When one looks at the controversy which arose in Pollardstown Fenn in County Kildare, the only one of its kind in the country, the original proposal by the National Roads Authority was to effect a leakage of about 1.1 million gallons from the Fenn on a daily basis. This gave rise to serious concerns about habitat and wildlife in the Fenn. There is now a proposal, a compromise solution by the National Roads Authority, to seal the Fenn. It leads one to believe that if the National Roads Authority is serious about pushing on with these major developments, the Minister's Department – I will support her on this – should have a full opportunity to carry out proper assessments on the consequences of roads without holding them up. The Department should be allowed to appoint sufficient staff to ensure archaeological and heritage remains are properly analysed, preserved and excavated where necessary. These are fundamentally important issues.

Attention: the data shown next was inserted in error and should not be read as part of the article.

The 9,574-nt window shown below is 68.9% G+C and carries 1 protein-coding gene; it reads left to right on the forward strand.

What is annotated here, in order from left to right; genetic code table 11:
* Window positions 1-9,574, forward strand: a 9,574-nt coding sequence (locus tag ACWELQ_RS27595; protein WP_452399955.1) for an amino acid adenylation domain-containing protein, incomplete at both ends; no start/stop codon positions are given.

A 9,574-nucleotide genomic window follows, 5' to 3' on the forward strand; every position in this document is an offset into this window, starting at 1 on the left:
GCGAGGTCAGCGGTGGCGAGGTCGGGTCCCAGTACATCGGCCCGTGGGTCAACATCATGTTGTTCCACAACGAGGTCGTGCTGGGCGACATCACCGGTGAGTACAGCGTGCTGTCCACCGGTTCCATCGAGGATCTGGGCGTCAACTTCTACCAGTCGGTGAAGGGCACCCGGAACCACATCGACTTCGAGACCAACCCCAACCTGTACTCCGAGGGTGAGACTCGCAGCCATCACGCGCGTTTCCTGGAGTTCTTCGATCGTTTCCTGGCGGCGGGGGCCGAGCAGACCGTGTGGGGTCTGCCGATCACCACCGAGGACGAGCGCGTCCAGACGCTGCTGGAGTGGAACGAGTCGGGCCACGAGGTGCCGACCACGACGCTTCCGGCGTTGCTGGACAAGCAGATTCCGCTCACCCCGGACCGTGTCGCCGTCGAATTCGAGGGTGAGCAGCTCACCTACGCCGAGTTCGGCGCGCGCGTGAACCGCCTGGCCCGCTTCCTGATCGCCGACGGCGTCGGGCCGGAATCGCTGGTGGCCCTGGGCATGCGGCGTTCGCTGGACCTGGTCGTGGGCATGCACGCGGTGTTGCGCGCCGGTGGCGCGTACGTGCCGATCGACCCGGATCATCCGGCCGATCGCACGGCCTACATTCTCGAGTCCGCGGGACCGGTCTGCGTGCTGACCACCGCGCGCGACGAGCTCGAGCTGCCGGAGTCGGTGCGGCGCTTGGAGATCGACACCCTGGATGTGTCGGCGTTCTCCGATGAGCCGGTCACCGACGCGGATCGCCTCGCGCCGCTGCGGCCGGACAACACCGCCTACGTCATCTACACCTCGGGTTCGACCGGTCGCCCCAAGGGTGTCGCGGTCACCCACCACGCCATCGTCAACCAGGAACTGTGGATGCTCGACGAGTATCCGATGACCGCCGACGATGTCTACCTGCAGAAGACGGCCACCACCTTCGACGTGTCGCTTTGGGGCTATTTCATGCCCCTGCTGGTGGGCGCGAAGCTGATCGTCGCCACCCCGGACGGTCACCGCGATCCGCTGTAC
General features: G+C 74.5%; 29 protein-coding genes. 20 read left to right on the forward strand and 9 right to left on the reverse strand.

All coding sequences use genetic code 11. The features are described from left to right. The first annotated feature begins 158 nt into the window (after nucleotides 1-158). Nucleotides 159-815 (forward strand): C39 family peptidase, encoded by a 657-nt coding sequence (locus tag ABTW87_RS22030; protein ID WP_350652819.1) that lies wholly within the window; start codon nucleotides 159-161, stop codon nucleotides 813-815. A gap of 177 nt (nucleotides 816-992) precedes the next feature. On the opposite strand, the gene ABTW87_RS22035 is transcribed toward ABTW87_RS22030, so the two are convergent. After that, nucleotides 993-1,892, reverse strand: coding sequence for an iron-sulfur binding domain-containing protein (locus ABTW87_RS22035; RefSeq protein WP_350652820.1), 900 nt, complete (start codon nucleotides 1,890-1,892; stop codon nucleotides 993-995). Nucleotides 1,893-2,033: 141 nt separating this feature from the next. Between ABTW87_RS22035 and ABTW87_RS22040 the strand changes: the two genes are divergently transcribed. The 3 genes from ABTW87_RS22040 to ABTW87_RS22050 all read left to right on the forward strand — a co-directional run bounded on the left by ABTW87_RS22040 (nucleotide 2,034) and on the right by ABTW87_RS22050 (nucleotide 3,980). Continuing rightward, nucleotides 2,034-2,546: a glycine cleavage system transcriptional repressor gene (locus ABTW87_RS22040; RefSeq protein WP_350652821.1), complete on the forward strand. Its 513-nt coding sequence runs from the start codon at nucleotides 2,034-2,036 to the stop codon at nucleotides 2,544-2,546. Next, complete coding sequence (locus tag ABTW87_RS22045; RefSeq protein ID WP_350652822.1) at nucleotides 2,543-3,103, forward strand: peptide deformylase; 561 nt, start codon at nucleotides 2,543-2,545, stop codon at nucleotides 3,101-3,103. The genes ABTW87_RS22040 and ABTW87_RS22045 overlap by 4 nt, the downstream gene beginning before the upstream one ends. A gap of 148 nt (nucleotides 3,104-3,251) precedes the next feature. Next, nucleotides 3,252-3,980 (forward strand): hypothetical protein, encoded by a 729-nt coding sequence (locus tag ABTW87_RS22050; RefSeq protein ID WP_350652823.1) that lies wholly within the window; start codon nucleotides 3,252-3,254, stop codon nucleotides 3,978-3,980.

When one looks at what happened with the pipeline from Kinsale to Dublin, which was much narrower in extent than the proposed motorways, thousands of artefacts and archaeological remains were uncovered during those excavations. This will be multiplied thousands of times over by international contractors who will have a free rein to establish and close down quarries, where necessary, for fill or infill or excavation, as the case may be. As I said, I will support the Minister in arriving at a position where she has sufficient staff to carry out proper pre-planning, in sorting out the licence system and in carrying out analyses before these major developments take place. We do not want to see issues arising on a weekly basis when this starts like at Pollardstown Fenn where animal and insects of which I have never heard would disappear forever and which are important for those who are specialists in the area.